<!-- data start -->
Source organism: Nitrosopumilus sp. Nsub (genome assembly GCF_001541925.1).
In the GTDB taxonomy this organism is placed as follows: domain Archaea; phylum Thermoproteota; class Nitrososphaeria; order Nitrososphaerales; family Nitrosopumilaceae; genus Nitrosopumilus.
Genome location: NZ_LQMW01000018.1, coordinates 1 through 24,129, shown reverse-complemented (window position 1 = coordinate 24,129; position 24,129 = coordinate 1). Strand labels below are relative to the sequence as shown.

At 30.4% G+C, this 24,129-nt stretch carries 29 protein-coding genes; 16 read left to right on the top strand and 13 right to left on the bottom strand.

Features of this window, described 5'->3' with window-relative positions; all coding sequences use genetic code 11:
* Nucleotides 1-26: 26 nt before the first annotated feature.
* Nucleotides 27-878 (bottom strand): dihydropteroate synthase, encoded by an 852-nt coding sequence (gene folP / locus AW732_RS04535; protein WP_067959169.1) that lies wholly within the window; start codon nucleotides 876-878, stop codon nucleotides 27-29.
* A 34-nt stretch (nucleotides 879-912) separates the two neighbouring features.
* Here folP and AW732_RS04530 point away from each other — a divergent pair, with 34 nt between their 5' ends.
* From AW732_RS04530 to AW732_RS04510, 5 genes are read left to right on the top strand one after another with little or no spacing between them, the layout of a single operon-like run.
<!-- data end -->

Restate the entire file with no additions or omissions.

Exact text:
Source organism: Nitrosopumilus sp. Nsub (genome assembly GCF_001541925.1).
In the GTDB taxonomy this organism is placed as follows: domain Archaea; phylum Thermoproteota; class Nitrososphaeria; order Nitrososphaerales; family Nitrosopumilaceae; genus Nitrosopumilus.
Genome location: NZ_LQMW01000018.1, coordinates 1 through 24,129, shown reverse-complemented (window position 1 = coordinate 24,129; position 24,129 = coordinate 1). Strand labels below are relative to the sequence as shown.

At 30.4% G+C, this 24,129-nt stretch carries 29 protein-coding genes; 16 read left to right on the top strand and 13 right to left on the bottom strand.

Features of this window, described 5'->3' with window-relative positions; all coding sequences use genetic code 11:
* Nucleotides 1-26: 26 nt before the first annotated feature.
* Nucleotides 27-878 (bottom strand): dihydropteroate synthase, encoded by an 852-nt coding sequence (gene folP / locus AW732_RS04535; protein WP_067959169.1) that lies wholly within the window; start codon nucleotides 876-878, stop codon nucleotides 27-29.
* A 34-nt stretch (nucleotides 879-912) separates the two neighbouring features.
* Here folP and AW732_RS04530 point away from each other — a divergent pair, with 34 nt between their 5' ends.
* From AW732_RS04530 to AW732_RS04510, 5 genes are read left to right on the top strand one after another with little or no spacing between them, the layout of a single operon-like run.